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El Salvador Setting New Murder Record

A gang member showing off his tattoos
A gang member showing off his tattoos

SAN SALVADOR — Crime-ridden El Salvador is having a particularly bloody year. Facing the power of the "Mara" street gangs, the Central American country has already counted a "record" 4,427 homicides from January to Sept. 8, the country's Institute of Legal Medicine, or state coroners, has reported.

The figure was expected to top 5,000 by the end of 2015, though it already exceeded the total murders of each of the past six years, leading online newspaper elsalvador.com reports. Before 2015, the recent years with most murders were 2009, with a total of 4,382 criminal killings, and 2011, with 4,371.

The country saw its daily murder rate fall from double digits to below 10 a day for most of 2012-13, after public personalities helped negotiate a precarious truce between the two main gangs, Mara Salvatrucha and M-18.

Killings, whose victims are presumed to be mostly gang members, shot back up as the truce gradually broke down in 2013. In August, the average number of people killed every day nationwide was about 29, another local daily El Mundo reported, citing the Institute of Legal Medicine.

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Ideas

A Writer's Advice For How To Read The Words Of Politics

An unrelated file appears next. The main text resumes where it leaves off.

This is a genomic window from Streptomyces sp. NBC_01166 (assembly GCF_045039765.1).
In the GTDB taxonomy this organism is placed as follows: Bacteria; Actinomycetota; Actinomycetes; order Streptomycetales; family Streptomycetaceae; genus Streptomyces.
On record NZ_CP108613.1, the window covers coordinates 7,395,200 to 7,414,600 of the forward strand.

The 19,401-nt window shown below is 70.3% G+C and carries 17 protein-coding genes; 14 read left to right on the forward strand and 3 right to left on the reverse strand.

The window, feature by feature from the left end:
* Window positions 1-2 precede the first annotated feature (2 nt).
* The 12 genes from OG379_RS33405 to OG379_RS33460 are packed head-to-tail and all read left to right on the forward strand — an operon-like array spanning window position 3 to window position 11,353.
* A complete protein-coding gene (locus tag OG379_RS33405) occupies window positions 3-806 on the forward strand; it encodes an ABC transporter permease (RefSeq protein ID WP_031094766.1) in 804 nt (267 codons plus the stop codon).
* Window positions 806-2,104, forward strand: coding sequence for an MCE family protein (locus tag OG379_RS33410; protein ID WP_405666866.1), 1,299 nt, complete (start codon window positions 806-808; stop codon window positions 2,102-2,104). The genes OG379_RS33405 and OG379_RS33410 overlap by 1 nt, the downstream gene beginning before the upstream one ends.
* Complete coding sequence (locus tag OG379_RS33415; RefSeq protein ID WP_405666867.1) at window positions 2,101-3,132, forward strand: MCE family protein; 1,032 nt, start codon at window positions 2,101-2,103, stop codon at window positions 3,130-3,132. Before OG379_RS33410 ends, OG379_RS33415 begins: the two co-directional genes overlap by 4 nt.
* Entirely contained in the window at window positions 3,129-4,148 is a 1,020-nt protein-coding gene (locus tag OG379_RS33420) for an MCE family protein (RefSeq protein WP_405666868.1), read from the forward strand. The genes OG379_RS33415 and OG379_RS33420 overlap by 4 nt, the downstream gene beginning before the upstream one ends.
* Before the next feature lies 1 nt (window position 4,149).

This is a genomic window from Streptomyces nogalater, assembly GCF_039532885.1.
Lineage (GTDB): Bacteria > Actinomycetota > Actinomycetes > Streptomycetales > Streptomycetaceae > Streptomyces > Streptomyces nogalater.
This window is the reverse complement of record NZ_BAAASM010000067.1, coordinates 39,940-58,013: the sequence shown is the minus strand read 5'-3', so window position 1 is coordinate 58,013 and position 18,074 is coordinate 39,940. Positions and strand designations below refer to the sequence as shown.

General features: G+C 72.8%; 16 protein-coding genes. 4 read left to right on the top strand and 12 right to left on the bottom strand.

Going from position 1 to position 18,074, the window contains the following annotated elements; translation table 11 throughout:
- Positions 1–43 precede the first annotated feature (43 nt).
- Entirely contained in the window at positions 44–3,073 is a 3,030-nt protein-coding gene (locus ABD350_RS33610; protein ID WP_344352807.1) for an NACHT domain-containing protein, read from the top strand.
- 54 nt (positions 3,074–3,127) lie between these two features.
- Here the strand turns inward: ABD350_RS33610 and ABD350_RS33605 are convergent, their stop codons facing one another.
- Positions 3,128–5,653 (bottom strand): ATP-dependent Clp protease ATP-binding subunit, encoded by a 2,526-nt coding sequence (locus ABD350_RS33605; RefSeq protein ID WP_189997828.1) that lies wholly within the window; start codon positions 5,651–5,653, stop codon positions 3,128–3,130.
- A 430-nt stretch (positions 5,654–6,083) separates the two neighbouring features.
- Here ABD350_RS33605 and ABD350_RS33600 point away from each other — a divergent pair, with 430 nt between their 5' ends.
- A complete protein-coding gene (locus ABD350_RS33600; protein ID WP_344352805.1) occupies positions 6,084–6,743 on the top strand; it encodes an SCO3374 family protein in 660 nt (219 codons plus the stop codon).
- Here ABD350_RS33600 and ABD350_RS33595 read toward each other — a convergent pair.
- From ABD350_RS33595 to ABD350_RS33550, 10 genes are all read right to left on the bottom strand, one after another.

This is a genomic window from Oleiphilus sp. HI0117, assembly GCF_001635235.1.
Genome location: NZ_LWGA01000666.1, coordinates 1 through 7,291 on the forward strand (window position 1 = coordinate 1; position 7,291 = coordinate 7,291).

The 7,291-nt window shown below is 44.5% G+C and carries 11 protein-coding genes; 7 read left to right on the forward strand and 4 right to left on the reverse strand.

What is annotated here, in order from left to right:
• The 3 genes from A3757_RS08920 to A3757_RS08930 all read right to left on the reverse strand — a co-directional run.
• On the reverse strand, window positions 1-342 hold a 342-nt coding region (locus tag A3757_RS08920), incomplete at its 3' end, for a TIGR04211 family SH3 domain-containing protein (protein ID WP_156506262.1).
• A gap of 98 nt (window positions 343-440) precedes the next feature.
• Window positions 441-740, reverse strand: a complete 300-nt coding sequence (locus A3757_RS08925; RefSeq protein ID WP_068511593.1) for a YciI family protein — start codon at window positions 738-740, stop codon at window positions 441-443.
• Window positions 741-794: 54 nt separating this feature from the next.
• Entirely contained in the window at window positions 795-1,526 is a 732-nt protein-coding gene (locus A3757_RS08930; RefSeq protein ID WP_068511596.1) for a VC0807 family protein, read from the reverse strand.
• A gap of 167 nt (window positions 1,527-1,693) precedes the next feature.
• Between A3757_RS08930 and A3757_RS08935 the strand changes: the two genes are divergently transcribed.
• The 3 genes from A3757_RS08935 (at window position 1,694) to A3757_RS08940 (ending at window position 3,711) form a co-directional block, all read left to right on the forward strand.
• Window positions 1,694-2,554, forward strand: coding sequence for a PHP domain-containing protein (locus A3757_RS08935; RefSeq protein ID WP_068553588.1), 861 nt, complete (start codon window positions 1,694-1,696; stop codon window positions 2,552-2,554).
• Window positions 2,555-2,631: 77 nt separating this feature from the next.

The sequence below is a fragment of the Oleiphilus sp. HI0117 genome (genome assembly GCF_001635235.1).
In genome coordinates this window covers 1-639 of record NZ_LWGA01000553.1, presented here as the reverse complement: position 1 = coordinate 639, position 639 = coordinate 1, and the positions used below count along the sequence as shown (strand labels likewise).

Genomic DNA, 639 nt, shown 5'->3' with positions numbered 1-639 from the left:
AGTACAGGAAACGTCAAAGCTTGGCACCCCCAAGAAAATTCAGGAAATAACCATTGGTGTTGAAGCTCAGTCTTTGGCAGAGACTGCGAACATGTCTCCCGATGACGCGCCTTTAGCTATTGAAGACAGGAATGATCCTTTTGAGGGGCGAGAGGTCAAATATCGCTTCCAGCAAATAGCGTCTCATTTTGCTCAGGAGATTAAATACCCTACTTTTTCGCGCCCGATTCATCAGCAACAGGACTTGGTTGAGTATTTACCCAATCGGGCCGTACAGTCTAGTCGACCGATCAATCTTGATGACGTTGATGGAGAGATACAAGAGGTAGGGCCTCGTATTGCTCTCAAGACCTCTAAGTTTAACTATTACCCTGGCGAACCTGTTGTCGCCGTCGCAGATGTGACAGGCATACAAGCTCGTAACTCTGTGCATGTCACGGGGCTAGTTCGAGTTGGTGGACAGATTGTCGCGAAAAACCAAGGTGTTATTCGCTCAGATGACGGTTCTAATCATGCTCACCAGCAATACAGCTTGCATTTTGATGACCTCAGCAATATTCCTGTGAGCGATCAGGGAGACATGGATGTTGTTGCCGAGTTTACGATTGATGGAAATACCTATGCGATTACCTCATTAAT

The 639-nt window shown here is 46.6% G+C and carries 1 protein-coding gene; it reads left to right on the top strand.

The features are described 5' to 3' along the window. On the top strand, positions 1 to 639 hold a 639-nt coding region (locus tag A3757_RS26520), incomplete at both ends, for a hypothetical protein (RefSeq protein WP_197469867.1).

Colombia's reformist president has promised to tackle endemic violence, economic exclusion, pollution and corruption in the country. So what's new with a politician's promises?

Image of Colombian President Gustavo Petro speaking during a press conference in Buenos Aires on Jan 14, 2023

Colombian President Gustavo Petro, speaks during a press conference in the Community of Latin American and Caribbean States (CELAC) Summit in Buenos Aires, Argentina, on January 24, 2023.

Manuel Cortina/ZUMA
Héctor Abad Faciolince

-Essay-

BOGOTÁ — Don't concentrate on his words, I was once advised, but look at what he's doing. I heard the words so long ago I cannot recall who said them. The point is, what's the use of a husband who vows never to beat his wife in January and leaves her with a bruised face in February?

Words are a strange thing, and in literal terms, we must distrust their meaning. As I never hit anyone, I have never declared that I wouldn't. It never occurred to me to say it. Strangely, there is more power and truth in a simple declaration like "I love her" than in the more emphatic "I love her so much." A verbal addition here just shrinks the "sense" of love.

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